Figure 10. Random assignment of sensory-evoked and ongoing cortical total hemodynamics to four groups. (A) Hemodynamic responses to sensory stimuli were randomly assigned to one of four groups and averaged. (B) Hemodynamic trial data without presentation of sensory stimuli (“nulls”) were randomly assigned to one of four groups and averaged. (C) Subtraction of the group-averaged stimulus-evoked responses from their “group-averaged” null counterparts.
The data and analyses presented here extend and confirm the finding of Fox et al. (2006b) by further demonstrating interaction between stimulus-evoked and ongoing cortical hemodynamics. The data and analyses presented here suggest that depending on the phase of ongoing cortical hemodynamic fluctuations at stimulus onset, stimulus-evoked hemodynamics display different magnitudes and temporal dynamics. To investigate the origin of the interaction between spontaneous and motor-evoked fMRI signals, Fox and colleagues utilized the coherent fluctuations from the contralateral motor cortex that was not activated by task demands (Fox et al., 2006b). Subtraction of these spontaneous fluctuations on a trial-to-trial basis removed a significant component of the variability of the stimulus-evoked responses (Fox et al., 2006b). As in the somatosensory system of the anesthetized rodent, sensory stimuli have been shown to elicit changes in metabolic and hemodynamic parameters in cortex both ipsilateral and contralateral to the sensory stimulus (Devor et al., 2008) adopting a similar approach to Fox and colleagues in this animal model would have resulted in the subtraction of sensory responses rather than just coherent spontaneous fluctuations. Thus rather than compare coherent fluctuations from contralateral barrel cortex during stimulus presentation, we collected data in the absence of stimuli from the same barrel cortex ROI selected for stimulus-evoked trials. The use of optical techniques also enabled measurement of the different aspects of the hemodynamic response that underlie the fMRI response. In addition, for each aspect of the hemodynamic response: HbO2, Hbr and Hbt, these “null” trials were also sorted on the basis of their phase at the time point corresponding to stimulus presentation in the stimulus-evoked trials. Phase averaged null trials were subtracted from their phase averaged counterparts and the similarity of the resultant time series strongly suggests a linear superposition of ongoing and evoked cortical hemodynamics.
Spontaneous fluctuations in hemodynamic based brain imaging signals have also become of interest to cognitive neuroscience as they display temporal coherence in functionally related neuroanatomical structures and as such, fMRI data collected in the absence of stimuli or tasks (often termed “resting state”) is now routinely used to assess functional connectivity (Biswal et al., 1995; Lowe et al., 1998; Hampson et al., 2002; Greicius et al., 2003; van de Ven et al., 2004; Fox et al., 2005, 2006a). However, the 0.1 Hz fluctuation investigated here typically forms the upper limit of the frequency spectrum of fluctuations used in such studies for connectivity analysis, as the data is pre-filtered below this frequency before subsequent correlation analyses are conducted. Vincent et al. (2007) inferred functional connectivity from spontaneous fMRI signals in both human subjects and non-human primates. They filtered their data into different frequency ranges depending on species, which may suggest that spontaneous fMRI fluctuations may have different predominant frequencies between species. However, Obrig et al. (2000) reviewed studies making transcranial Doppler sonography (Zhang et al., 1998a,b), near infrared spectroscopy (Elwell et al., 1996, 1999) and fMRI (Mitra et al., 1997) measures of spontaneous fluctuations in cerebral hemodynamics in humans and Laser Doppler flowmetry (Golanov and Reis, 1996) or optical (Mayhew et al., 1996) measures of cerebral hemodynamics in animals. They found that the majority of studies reported fluctuations at ~ 0.1 Hz regardless of species. Notwithstanding the variety of frequencies that may be present in cerebral hemodynamics, we chose to investigate the 0.1 Hz component due to its ubiquitous presence in previous research (Obrig et al., 2000). The question arises as to the origin of the fluctuations at the 0.1 Hz frequency. There is increasing evidence that spontaneous fluctuations in hemodynamic fMRI signals in general are related to spontaneous neural activity. Logothetis et al. (2001) was able to generate a BOLD fMRI impulse response function by deconvolving “spontaneous” fMRI data with simultaneous measures of LFP from primate. A correlation between spontaneous LFP, MUA, action potential rate and fMRI fluctuations at an appropriate temporal lag over large regions in the visual cortex was found in this animal model in a subsequent study (Shmuel and Leopold, 2008) when the anesthetized and paralyzed animals viewed either a gray image (seven animals) or were in complete darkness (two animals). However, the 0.1 Hz oscillation in particular, has also been hypothesized to be vaso- or myogenic in origin (Morita et al., 1995) due to similar 0.1 Hz oscillations in hemodynamics being found in peripheral tissues in addition to brain, such as the testes (Damber et al., 1983; Mayhew et al., 1998). However, a recent study making MRI measures of spontaneous BOLD fluctuations in rat found that connectivity maps could be created from both the more typically used slower frequency components and the 0.1 Hz oscillation (Majeed et al., 2009). This could suggest the 0.1 Hz is in some way related to spontaneous activity or functionally connected regions happened to have correlated vasogenic 0.1 Hz oscillations. Friston et al. (2000) convolved a hemodynamic impulse response function with simulated stochastic neural activity and found the resulting time series strongly resembled the characteristic 0.1 Hz spontaneous fluctuations recorded in optical studies (Mayhew et al., 1996; Spitzer et al., 2001) suggesting that the time course of 0.1 Hz hemodynamic fluctuations could be produced by spontaneous neural activity despite the fact that spontaneous neural activity may occur at a different temporal scale. Golanov et al. (1994) demonstrated temporal concordance of spontaneous EEG burst preceding CBF oscillations, some of which were in frequencies around the 0.1 Hz range. Future work using combined electrophysiology and optical measures of hemodynamics may provide further information whether the 0.1 Hz hemodynamics oscillations are related to spontaneous activity. Regardless of the origin of the 0.1 Hz component the present investigation demonstrates how it may contribute to the variability in stimulus-evoked responses. A finding which may prove to be useful in interpreting individual trials of hemodynamic based neuroimaging data.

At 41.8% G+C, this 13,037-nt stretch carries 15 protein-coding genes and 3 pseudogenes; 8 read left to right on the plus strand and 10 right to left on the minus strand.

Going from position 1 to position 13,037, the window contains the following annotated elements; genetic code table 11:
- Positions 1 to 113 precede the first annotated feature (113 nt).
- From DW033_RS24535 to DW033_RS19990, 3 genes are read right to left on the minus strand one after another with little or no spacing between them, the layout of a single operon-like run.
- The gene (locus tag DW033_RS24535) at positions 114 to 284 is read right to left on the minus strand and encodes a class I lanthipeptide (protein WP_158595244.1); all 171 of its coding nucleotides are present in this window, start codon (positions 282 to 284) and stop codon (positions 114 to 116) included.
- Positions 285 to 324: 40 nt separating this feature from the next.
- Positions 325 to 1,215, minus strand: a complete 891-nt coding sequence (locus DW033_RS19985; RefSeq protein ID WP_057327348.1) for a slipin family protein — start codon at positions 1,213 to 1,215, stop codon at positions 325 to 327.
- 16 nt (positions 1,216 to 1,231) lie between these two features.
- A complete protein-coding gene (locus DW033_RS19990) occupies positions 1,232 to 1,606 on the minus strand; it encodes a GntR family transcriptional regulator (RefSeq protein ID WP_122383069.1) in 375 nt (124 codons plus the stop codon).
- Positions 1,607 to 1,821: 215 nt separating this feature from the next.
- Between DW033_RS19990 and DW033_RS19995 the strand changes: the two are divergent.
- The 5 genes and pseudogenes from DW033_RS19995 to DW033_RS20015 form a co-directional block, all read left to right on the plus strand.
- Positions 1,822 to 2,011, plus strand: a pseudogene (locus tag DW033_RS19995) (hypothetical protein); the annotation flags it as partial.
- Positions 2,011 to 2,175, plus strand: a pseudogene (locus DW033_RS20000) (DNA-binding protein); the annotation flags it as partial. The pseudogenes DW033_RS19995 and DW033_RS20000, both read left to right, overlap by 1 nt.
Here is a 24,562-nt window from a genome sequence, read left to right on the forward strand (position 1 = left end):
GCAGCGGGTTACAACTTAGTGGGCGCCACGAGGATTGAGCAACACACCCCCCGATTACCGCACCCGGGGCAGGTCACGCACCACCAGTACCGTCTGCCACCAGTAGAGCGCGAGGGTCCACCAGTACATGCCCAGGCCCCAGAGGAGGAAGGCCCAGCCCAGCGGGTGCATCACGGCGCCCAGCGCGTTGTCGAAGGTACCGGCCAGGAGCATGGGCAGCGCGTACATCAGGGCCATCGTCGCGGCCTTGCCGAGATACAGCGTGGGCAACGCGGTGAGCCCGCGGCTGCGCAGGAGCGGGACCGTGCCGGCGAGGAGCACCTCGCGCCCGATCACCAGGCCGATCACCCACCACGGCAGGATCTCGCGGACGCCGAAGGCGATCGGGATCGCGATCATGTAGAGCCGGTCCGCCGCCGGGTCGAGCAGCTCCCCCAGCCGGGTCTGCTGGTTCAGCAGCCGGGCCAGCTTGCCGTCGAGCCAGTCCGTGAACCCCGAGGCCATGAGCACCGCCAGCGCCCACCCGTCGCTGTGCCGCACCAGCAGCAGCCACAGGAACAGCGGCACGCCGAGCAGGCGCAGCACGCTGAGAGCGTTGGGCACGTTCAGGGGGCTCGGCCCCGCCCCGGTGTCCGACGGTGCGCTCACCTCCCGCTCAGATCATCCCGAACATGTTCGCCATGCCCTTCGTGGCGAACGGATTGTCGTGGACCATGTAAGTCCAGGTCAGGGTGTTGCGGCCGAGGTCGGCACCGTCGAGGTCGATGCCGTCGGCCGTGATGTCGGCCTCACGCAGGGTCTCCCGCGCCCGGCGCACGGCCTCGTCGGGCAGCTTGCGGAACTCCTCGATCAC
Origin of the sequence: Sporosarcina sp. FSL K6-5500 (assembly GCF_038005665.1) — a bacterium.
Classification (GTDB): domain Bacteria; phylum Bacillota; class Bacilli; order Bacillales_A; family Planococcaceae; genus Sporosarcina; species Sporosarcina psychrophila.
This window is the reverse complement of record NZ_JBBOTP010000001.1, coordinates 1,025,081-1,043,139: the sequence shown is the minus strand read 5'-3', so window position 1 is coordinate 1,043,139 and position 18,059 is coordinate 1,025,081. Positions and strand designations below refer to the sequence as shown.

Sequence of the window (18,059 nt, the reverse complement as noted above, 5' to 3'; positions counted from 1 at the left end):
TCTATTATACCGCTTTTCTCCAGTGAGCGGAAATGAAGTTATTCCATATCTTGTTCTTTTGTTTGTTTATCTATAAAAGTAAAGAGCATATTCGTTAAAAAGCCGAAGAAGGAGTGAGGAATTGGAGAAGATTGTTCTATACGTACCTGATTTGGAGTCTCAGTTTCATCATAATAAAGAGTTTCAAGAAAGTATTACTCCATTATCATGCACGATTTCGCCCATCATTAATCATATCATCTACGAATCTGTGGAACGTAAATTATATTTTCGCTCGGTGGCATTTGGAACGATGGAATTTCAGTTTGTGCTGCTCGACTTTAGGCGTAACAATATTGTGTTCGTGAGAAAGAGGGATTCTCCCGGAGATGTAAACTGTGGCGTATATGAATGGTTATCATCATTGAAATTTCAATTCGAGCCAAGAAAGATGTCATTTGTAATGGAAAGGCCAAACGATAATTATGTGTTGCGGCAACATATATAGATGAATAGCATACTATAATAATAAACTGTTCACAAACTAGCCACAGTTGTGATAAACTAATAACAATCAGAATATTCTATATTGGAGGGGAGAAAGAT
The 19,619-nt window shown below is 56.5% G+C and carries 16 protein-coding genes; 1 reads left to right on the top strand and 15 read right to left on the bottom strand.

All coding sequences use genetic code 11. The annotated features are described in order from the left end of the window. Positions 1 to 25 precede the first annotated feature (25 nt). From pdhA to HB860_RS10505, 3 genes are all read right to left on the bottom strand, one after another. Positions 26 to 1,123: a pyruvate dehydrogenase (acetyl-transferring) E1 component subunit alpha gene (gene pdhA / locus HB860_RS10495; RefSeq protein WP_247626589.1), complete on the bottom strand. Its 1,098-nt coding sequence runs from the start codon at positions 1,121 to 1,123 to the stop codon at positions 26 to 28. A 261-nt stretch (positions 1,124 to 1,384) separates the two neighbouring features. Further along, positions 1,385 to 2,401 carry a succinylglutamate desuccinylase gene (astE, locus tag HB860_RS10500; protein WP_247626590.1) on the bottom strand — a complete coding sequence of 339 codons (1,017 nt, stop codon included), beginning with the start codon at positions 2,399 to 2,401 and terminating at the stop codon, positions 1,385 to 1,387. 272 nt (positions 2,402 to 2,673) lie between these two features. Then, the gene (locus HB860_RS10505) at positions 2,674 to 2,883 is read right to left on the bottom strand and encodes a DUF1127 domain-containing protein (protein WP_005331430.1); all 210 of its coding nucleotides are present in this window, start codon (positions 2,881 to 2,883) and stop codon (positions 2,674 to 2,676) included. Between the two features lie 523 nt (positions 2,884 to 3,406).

The present investigation demonstrates that stimulus-evoked cortical hemodynamics may demonstrate inter-trial variability based on attributes of pre-stimulus ongoing fluctuations.
Conflict of Interest Statement
The authors declare that the research was conducted in the absence of any commercial or financial relationships that could be construed as a potential conflict of interest.
This work was supported by MRC New Investigator Award G0501127. The authors would like to thank Mr Michael Bruyns-Haylett for commenting on a draft of the manuscript and Professors John Mayhew and Peter Redgrave for their continued support. We would also like to thank Drs David Johnston, Ying Zheng, Ian Devonshire and Chris Martin for helpful comments. Particularly thanks to Dr Robert Haslinger (MGH) for advice on the use of the Hilbert transform and Dr Michael Fox for suggesting the comparison of “null” and stimulus-evoked trials. We also thank the technical staff of the Psychology Department: Marion Simkins, Natalie Walton and Malcom Benn.
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Keywords: optical-imaging, brain-imaging, barrel cortex, spontaneous fluctuations
Citation: Saka M, Berwick J and Jones M (2010) Linear superposition of sensory-evoked and ongoing cortical hemodynamics. Front. Neuroenerg. 2:23. doi: 10.3389/fnene.2010.00023
Received: 25 January 2010;
Paper pending published: 03 May 2010;
Accepted: 14 July 2010; Published online: 27 August 2010
Edited by:David Boas, Massachusetts General Hospital, USA; Massachusetts Institute of Technology, USA; Harvard Medical School, USA
Reviewed by:Ivo Vanzetta, Institut de Neurosciences Cognitives de la Méditerranée, France
Amir Shmuel, McGill University, Canada
Copyright: © 2010 Saka, Berwick and Jones. This is an open-access article subject to an exclusive license agreement between the authors and the Frontiers Research Foundation, which permits unrestricted use, distribution, and reproduction in any medium, provided the original authors and source are credited.
*Correspondence: Myles Jones, The Centre for Signal Processing in NeuroImaging and Systems Neuroscience, Department of Psychology, Western Bank, University of Sheffield, Sheffield, South Yorkshire S10 2TN, UK. e-mail: firstname.lastname@example.org